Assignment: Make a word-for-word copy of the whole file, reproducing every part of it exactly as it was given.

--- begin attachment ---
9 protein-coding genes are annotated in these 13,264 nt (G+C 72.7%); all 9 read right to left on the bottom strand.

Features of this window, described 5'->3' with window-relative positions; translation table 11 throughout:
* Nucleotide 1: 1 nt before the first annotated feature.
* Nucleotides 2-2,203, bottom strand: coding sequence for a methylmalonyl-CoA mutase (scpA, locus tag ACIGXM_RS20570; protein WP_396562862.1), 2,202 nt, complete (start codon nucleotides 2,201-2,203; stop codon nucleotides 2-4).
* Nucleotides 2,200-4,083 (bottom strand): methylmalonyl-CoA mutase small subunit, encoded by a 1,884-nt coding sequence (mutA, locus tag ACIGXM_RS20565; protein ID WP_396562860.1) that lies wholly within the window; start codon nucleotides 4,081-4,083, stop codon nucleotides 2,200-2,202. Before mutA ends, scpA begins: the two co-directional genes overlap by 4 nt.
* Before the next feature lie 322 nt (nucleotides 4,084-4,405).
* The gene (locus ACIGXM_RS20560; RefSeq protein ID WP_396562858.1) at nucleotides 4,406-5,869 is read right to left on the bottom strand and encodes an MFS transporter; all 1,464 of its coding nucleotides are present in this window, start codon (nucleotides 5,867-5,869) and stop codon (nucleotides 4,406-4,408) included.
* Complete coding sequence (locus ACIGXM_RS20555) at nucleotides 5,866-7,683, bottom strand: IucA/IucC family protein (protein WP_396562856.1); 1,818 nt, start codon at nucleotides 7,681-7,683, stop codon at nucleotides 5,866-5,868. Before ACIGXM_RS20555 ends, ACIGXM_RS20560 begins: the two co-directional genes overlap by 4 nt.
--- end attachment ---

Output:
9 protein-coding genes are annotated in these 13,264 nt (G+C 72.7%); all 9 read right to left on the bottom strand.

Features of this window, described 5'->3' with window-relative positions; translation table 11 throughout:
* Nucleotide 1: 1 nt before the first annotated feature.
* Nucleotides 2-2,203, bottom strand: coding sequence for a methylmalonyl-CoA mutase (scpA, locus tag ACIGXM_RS20570; protein WP_396562862.1), 2,202 nt, complete (start codon nucleotides 2,201-2,203; stop codon nucleotides 2-4).
* Nucleotides 2,200-4,083 (bottom strand): methylmalonyl-CoA mutase small subunit, encoded by a 1,884-nt coding sequence (mutA, locus tag ACIGXM_RS20565; protein ID WP_396562860.1) that lies wholly within the window; start codon nucleotides 4,081-4,083, stop codon nucleotides 2,200-2,202. Before mutA ends, scpA begins: the two co-directional genes overlap by 4 nt.
* Before the next feature lie 322 nt (nucleotides 4,084-4,405).
* The gene (locus ACIGXM_RS20560; RefSeq protein ID WP_396562858.1) at nucleotides 4,406-5,869 is read right to left on the bottom strand and encodes an MFS transporter; all 1,464 of its coding nucleotides are present in this window, start codon (nucleotides 5,867-5,869) and stop codon (nucleotides 4,406-4,408) included.
* Complete coding sequence (locus ACIGXM_RS20555) at nucleotides 5,866-7,683, bottom strand: IucA/IucC family protein (protein WP_396562856.1); 1,818 nt, start codon at nucleotides 7,681-7,683, stop codon at nucleotides 5,866-5,868. Before ACIGXM_RS20555 ends, ACIGXM_RS20560 begins: the two co-directional genes overlap by 4 nt.